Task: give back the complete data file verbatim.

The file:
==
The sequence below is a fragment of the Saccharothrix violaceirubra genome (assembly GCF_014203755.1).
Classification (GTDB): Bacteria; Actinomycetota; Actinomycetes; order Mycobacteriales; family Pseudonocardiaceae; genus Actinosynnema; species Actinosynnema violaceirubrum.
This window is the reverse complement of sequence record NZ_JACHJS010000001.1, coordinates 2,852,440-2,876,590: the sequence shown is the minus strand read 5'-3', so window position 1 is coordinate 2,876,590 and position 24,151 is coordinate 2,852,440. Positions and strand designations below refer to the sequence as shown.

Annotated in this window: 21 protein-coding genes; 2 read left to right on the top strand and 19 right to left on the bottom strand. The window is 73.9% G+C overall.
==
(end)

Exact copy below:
The sequence below is a fragment of the Saccharothrix violaceirubra genome (assembly GCF_014203755.1).
Classification (GTDB): Bacteria; Actinomycetota; Actinomycetes; order Mycobacteriales; family Pseudonocardiaceae; genus Actinosynnema; species Actinosynnema violaceirubrum.
This window is the reverse complement of sequence record NZ_JACHJS010000001.1, coordinates 2,852,440-2,876,590: the sequence shown is the minus strand read 5'-3', so window position 1 is coordinate 2,876,590 and position 24,151 is coordinate 2,852,440. Positions and strand designations below refer to the sequence as shown.

Annotated in this window: 21 protein-coding genes; 2 read left to right on the top strand and 19 right to left on the bottom strand. The window is 73.9% G+C overall.